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Automatic Speech Recognition (ASR) has historically been a driving force behind many machine learning (ML) techniques, including the ubiquitously used hidden Markov model, discriminative learning, structured sequence learning, Bayesian learning, and adaptive learning. Moreover, ML can and occasionally does use ASR as a largescale, realistic application to rigorously test the effectiveness of a given technique, and to inspire new problems arising from the inherently sequential and dynamic nature of speech. On the other hand, even though ASR is available commercially for some applications, it is largely an unsolved problem—for almost all applications, the performance of ASR is not on par with human performance. New insight from modern ML methodology shows great promise to advance the stateoftheart in ASR technology. This overview article provides readers with an overview of modern ML techniques as utilized in the current and as relevant to future ASR research and systems. The intent is to foster further crosspollination between the ML and ASR communities than has occurred in the past. The article is organized according to the major ML paradigms that are either popular already or have potential for making significant contributions to ASR technology. The paradigms presented and elaborated in this overview include: generative and discriminative learning; supervised, unsupervised, semisupervised, and active learning; adaptive and multitask learning; and Bayesian learning. These learning paradigms are motivated and discussed in the context of ASR technology and applications. We finally present and analyze recent developments of deep learning and learning with sparse representations, focusing on their direct relevance to advancing ASR technology.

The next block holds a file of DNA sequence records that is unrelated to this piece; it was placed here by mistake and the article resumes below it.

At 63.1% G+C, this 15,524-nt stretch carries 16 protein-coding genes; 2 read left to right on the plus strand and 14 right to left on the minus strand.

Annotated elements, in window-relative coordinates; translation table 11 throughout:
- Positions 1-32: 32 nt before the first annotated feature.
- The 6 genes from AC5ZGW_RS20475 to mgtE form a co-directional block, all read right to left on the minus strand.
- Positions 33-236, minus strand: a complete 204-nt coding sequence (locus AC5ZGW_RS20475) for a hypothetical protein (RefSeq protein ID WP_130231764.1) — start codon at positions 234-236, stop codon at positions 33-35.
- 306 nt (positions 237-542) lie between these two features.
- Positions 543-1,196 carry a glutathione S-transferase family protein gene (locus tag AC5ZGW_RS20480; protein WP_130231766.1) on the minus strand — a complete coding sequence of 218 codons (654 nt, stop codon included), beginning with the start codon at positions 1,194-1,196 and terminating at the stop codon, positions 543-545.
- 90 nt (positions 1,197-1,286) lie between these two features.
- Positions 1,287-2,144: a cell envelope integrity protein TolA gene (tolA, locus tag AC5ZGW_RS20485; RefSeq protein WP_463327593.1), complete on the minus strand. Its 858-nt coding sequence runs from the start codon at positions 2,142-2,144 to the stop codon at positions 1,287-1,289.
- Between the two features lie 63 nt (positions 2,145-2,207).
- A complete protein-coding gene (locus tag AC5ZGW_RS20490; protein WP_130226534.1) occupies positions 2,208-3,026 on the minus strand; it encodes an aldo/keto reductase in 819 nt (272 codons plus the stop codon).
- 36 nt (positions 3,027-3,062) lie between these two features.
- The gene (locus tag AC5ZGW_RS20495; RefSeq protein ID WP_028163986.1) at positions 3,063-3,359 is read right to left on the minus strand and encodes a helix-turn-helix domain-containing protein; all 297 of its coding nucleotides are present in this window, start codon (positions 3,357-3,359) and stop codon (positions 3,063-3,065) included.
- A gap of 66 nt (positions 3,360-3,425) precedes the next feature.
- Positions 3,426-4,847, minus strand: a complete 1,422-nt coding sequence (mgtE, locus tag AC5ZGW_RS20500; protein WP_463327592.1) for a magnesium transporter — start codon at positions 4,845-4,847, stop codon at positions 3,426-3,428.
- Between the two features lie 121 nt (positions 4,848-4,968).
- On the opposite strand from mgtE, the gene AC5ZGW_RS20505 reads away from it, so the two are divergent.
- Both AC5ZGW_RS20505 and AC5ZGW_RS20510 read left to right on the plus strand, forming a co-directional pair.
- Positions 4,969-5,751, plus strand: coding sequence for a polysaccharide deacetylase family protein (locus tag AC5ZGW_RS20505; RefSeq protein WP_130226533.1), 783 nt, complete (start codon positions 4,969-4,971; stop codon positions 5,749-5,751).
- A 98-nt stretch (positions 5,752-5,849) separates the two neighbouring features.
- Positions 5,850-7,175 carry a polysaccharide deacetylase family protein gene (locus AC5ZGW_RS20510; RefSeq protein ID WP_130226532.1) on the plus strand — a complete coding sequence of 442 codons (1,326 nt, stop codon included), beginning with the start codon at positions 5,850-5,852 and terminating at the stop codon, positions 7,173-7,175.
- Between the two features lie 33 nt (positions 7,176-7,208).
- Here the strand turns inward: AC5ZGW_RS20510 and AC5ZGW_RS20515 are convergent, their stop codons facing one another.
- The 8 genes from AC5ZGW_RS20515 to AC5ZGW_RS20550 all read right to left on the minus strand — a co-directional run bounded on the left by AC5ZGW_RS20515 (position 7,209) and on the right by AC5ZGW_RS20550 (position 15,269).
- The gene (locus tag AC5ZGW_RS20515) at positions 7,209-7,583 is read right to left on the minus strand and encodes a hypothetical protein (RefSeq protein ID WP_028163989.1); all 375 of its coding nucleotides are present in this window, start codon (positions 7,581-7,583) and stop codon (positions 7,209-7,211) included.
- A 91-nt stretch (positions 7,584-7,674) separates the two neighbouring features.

Lightly Supervised Discriminative Training of Grapheme Models for Improved Sentencelevel
 Alignment of Speech and Text Data,” in Proc. of Interspeech (accepted
, 2013